It’s ethically wrong to use loot boxes to take advantage of those unable to make an informed decision about spending money on them, and legally questionable if used in conjunction with an online marketplace. Disclosing drop rates is a good thing, and so is putting an age limit on them – no argument from me there.

That said, generalizing them as a mechanism causing people to get a disorder in isolation is dishonest, and so is making a direct comparison to actual gambling where the incentive is a financial profit. Kinder eggs, card packs and mystery gifts have existed for decades without issues, and loot boxes are no different.

Think of the children

Last up on the list is my least favorite argument. It’s a common tactic used by politicians who sell unpopular policies by wrapping them in either patriotic or family friendly values. Of course, very few people genuinely care about the children here and use this talking point in an attempt to make a stronger case against microtransactions.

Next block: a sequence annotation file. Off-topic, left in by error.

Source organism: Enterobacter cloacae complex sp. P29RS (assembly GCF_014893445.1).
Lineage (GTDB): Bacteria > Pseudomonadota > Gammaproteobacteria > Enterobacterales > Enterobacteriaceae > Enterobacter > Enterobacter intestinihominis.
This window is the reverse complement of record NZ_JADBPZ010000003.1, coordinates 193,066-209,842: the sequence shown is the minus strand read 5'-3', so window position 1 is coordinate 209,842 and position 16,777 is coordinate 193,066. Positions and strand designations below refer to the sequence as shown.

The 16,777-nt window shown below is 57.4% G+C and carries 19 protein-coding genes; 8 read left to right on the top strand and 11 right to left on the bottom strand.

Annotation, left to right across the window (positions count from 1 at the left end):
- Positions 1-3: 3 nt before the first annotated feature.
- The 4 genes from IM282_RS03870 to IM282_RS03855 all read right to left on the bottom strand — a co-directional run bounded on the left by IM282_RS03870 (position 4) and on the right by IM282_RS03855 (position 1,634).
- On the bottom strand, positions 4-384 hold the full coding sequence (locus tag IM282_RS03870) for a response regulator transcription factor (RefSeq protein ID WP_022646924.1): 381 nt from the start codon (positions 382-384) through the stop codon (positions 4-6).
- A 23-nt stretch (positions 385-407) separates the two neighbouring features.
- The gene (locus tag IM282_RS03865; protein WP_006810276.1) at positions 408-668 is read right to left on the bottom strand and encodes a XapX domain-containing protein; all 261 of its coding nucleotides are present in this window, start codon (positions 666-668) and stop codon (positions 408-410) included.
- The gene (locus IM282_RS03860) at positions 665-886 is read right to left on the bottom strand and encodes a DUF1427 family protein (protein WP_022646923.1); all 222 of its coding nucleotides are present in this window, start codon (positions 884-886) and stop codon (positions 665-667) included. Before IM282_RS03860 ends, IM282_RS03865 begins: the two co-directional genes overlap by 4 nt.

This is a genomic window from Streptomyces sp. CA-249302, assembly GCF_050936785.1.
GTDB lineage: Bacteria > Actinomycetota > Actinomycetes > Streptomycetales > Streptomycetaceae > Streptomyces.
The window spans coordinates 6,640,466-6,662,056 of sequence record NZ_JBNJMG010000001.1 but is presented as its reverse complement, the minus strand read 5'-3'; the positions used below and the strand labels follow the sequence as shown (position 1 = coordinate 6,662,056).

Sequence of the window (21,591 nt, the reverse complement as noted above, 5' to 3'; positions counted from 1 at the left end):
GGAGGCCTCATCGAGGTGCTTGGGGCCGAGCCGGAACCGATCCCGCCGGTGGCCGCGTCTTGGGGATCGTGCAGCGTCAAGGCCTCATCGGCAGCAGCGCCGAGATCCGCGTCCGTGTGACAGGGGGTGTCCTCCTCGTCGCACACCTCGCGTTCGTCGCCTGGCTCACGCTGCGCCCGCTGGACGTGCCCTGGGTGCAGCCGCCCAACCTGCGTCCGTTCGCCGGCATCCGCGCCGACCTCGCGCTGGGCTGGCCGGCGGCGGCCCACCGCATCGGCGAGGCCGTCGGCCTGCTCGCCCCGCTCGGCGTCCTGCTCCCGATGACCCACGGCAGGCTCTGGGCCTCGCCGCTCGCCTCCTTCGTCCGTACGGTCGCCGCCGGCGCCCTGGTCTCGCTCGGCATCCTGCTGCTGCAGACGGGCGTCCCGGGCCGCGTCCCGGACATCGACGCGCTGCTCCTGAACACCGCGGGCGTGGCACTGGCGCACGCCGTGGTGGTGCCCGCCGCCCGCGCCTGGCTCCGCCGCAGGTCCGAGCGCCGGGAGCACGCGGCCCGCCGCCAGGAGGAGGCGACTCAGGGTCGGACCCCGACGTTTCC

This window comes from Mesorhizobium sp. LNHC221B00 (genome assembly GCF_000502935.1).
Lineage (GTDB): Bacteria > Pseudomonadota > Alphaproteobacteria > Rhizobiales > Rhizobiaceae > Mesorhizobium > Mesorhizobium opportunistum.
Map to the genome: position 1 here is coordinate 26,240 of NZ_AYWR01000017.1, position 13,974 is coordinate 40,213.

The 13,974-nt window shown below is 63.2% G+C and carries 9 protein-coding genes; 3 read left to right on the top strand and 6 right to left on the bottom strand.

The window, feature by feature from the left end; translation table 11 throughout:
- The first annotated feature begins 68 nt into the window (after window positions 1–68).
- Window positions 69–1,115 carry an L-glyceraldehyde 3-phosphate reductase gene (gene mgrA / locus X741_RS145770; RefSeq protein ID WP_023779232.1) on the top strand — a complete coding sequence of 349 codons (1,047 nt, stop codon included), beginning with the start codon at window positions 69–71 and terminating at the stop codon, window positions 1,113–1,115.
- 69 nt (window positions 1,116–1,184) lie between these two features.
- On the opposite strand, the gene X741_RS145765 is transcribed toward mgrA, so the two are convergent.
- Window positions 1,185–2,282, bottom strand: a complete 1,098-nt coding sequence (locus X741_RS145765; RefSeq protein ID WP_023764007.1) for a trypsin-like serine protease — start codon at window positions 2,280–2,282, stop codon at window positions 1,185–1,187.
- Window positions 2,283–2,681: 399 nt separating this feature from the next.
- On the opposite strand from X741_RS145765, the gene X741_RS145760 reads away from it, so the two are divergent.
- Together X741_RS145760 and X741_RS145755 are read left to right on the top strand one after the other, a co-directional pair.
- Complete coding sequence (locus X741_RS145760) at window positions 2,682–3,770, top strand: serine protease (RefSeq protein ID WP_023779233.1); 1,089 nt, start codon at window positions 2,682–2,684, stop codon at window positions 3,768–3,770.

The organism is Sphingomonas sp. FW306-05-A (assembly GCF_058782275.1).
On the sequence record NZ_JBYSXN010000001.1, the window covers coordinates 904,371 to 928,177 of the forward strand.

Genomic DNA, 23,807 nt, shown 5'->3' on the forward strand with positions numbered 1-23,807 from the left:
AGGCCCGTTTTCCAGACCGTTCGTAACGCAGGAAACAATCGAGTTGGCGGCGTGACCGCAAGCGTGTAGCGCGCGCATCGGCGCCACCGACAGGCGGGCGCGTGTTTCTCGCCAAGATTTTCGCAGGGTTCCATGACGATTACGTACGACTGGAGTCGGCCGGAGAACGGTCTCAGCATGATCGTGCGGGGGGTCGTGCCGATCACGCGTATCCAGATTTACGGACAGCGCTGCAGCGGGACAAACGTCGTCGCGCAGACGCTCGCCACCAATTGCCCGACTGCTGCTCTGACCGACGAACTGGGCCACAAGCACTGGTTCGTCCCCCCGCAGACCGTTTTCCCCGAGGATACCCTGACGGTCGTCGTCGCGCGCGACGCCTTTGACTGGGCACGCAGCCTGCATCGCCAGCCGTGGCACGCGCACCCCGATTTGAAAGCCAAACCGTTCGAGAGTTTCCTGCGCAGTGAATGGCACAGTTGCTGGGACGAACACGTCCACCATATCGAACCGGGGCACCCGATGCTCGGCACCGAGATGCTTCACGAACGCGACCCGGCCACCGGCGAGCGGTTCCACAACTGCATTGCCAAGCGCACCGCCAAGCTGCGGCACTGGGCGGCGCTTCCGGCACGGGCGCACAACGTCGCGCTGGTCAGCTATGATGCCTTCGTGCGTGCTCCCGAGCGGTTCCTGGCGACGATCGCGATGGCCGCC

Personally, I find it highly ironic that this cliché is being used by gamers who themselves were subject to the exact same shit not long ago. Remember how video games were supposedly turning kids into school shooters? The NRA remembers.

But to address the point itself: In-game monetization is not aimed at children, because children rarely have a lot of money and privacy laws require us to restrict most of our services to teenagers and adults. If a child manages to acquire money not owned by them and spends it in a game for adults on a device that isn’t theirs, it’s a bit dishonest to blame anyone but the legal guardians. Plus, we do refunds.

Honorable mentions go to complete non-arguments like “MTX do not belong in x type of game”, “players not payers” and “Game companies don’t need more money”.

What now?

Microtransactions are here to stay. That said, if you’re a gamer who’s dissatisfied with certain monetization trends in games, there are a few things you can do.